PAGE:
THE BOSTON HERALD
January 29, 1958
To the Editor of the Herald:
Mr R. C. Codman, who wrote that he “is actively associated” with the Commonwealth of Mass. aerial spraying programme for alleged mosquito control, also says that the state tests have proved that the mixture used fuel oil with DDT last summer over Plymouth and Barnstable Counties was entirely harmless.
These testers must have used black glasses, and the trout that did not feel the poison were super-fish.
Dr Robert Cushman Murphy, distinguished scientist, observed after New York State sprayed Long Island in the same way, that no fish in still waters survived. All bees in a large section of the state were killed. Indeed, evidence of the havoc wrought by the spraying of DDT is succumbing so rapidly that Mr Codman’s placid assurances become absurd.
...The mosquito control plane flew over our small town last summer. Since we live close to the marshes, we were treated with several lethal doses of poison as the pilot criss crossed our place. And we consider this spraying of active poison over private lands to be a serious aerial intrusion.
The “harmless” shower hath killed seven of our lovely songbirds outright. We picked up three dead bodies the next morning right by the door. They were birds that had lived close to us, trusted us, and built their nests in our trees year after year. The next day three were scattered around the bird bath. (I had emptied it and scrubbed it after the spraying but YOU CAN NEVER KILL DDT). On the following day one robin dropped suddenly from a branch in our woods. We were too heartsick to hunt for other corpses. All of these birds died horribly, and in the same way. Their bills were gaping open, and their splayed claws were drawn up to their breast in agony.
...Mr Codman also says that between DDT and mosquitoes, he prefers DDT. We had no choice; we have had both. All summer long, every time we went into the garden, we were attacked by the most voracious mosquitoes that had ever appeared there. But the grasshoppers, visiting bees and other harmless insects, were all gone.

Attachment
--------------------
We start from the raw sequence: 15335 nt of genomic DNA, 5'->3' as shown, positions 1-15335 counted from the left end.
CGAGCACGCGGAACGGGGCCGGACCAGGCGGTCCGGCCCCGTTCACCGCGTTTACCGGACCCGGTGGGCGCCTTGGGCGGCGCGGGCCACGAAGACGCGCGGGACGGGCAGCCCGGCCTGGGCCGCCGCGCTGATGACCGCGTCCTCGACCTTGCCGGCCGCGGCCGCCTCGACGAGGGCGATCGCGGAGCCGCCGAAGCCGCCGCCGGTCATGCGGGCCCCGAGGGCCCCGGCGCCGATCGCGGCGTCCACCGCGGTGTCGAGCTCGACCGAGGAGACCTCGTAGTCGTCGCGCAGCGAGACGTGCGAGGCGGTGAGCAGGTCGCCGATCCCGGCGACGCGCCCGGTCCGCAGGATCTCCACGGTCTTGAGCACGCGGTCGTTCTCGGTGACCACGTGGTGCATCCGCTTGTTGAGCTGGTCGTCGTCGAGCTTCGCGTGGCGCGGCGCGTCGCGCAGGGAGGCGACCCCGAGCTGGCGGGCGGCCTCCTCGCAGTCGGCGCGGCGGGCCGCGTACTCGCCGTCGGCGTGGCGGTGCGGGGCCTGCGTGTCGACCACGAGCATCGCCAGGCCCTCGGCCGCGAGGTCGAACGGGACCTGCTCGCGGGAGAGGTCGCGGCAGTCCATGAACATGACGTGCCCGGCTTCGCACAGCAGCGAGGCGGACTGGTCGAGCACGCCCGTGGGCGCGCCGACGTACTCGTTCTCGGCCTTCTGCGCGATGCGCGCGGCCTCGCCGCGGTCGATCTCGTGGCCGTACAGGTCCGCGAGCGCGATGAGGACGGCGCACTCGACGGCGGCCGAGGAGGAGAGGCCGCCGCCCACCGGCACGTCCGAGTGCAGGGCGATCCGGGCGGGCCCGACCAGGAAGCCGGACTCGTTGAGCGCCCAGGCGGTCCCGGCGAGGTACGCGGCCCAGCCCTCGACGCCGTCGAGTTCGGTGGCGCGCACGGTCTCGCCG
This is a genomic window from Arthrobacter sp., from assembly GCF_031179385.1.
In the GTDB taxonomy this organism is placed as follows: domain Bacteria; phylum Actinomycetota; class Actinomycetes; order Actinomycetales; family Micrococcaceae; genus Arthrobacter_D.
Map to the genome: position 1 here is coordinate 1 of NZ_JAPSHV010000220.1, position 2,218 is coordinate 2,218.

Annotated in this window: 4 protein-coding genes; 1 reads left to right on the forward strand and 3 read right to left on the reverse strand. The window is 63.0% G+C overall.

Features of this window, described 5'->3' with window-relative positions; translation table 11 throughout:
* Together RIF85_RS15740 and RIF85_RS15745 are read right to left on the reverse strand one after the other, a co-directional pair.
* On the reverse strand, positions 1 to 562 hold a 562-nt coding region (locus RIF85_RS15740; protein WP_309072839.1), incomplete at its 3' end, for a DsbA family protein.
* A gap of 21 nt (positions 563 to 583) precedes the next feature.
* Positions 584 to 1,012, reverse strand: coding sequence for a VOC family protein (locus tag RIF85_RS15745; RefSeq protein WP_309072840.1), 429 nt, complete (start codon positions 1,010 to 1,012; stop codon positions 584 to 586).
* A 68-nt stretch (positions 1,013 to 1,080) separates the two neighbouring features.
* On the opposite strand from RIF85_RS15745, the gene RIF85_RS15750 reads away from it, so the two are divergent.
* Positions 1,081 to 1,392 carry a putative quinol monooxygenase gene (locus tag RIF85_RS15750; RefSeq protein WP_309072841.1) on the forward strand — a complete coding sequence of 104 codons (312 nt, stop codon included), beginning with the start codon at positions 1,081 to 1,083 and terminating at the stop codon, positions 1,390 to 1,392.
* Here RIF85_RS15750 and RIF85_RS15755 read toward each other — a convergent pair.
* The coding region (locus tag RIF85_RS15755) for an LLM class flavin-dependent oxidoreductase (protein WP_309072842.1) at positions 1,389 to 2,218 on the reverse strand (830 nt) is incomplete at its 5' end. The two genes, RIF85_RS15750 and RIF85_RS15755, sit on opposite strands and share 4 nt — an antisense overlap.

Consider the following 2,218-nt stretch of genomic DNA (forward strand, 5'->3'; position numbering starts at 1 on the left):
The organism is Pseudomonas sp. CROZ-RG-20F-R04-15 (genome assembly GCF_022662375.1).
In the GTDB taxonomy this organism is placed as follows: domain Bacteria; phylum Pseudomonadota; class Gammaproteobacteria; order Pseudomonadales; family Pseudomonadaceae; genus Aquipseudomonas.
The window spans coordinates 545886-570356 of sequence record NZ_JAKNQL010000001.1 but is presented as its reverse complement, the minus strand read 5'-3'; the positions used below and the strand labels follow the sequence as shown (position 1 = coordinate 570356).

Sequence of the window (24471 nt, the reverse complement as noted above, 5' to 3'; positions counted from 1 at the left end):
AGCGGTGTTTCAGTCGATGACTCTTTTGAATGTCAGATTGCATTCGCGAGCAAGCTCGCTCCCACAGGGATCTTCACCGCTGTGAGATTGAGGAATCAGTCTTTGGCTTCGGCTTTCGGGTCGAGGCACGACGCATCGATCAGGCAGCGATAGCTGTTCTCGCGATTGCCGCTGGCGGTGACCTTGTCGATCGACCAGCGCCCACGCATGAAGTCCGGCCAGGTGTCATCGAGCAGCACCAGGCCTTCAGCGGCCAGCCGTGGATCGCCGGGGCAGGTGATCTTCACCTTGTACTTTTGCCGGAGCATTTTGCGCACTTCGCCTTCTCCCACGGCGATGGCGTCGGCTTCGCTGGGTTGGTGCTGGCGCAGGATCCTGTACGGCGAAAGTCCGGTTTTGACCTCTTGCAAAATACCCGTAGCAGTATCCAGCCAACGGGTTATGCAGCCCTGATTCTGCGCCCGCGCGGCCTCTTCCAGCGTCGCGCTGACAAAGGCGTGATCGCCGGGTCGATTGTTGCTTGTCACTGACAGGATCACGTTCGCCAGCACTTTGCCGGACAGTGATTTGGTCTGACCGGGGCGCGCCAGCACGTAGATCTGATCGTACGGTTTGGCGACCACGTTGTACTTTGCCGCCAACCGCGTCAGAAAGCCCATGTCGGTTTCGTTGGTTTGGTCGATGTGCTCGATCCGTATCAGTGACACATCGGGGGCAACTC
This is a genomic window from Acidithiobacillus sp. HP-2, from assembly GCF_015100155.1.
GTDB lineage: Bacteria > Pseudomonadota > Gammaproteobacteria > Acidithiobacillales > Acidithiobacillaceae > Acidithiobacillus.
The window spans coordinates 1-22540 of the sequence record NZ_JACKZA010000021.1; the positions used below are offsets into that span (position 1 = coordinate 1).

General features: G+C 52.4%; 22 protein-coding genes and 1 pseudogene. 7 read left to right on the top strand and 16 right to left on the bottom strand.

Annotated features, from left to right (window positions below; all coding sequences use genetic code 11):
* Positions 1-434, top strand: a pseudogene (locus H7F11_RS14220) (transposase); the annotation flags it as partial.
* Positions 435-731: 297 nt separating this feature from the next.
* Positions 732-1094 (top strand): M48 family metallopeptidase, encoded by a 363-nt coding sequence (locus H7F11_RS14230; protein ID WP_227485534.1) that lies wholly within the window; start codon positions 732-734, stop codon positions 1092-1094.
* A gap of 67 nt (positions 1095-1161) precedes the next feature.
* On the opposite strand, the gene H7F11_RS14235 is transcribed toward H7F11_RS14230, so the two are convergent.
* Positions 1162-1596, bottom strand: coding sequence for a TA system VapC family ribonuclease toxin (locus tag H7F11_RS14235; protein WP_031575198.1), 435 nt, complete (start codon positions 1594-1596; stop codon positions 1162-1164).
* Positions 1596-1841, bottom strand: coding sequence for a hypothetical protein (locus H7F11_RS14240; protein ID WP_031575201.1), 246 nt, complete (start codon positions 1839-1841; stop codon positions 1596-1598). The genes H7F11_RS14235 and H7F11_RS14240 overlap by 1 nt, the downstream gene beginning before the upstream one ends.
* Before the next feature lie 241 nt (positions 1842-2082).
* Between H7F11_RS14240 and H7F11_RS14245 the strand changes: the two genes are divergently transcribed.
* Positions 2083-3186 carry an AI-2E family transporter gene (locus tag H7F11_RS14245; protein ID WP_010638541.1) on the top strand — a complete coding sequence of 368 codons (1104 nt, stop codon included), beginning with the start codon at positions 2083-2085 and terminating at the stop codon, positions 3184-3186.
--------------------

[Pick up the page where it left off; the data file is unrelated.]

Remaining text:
The remedy of this situation is not to double the strength of the spray and come again. It is to STOP THE SPRAYING OF POISONS FROM THE AIR everywhere until all the evidence, biological and scientific, immediate and long term, of the effects upon wildlife and human beings are known.
All spraying where it is not needed or wanted is inhuman, undemocratic and probably unconstitutional. For those of us who stand helpless on the tortured earth, it is intolerable.
OLGA OWENS HUCKINS
Olga Huckins and her husband Stuart maintained a bird sanctuary on their small farm in Duxbury, Massachusetts. In the summer of 1957, their ponds were devastated by the aerial spraying of DDT, known as ‘the insect bomb’ and sprayed as part of a US government programme to control mosquitoes.
The following year Huckins wrote a passionate letter to The Boston Herald, critiquing those defending the use of DDT and describing, in unfaltering detail, the grim death of her songbirds. She then sent the letter on to her friend Rachel Carson, to try and elicit her support. Huckins’s letter helped to change history. It convinced Carson to turn her literary energies to exposing DDT and to alerting the public about the dangers of chemical spraying.
The results of Carson’s labour, the hugely influential Silent Spring (1962), which led to nationwide ban on DDT, opens with a fable about a happy town in the heart of America, a checkerboard of prosperous farms, one day blighted – the fields withered, the birds gone – the very story of Huckins’s sanctuary.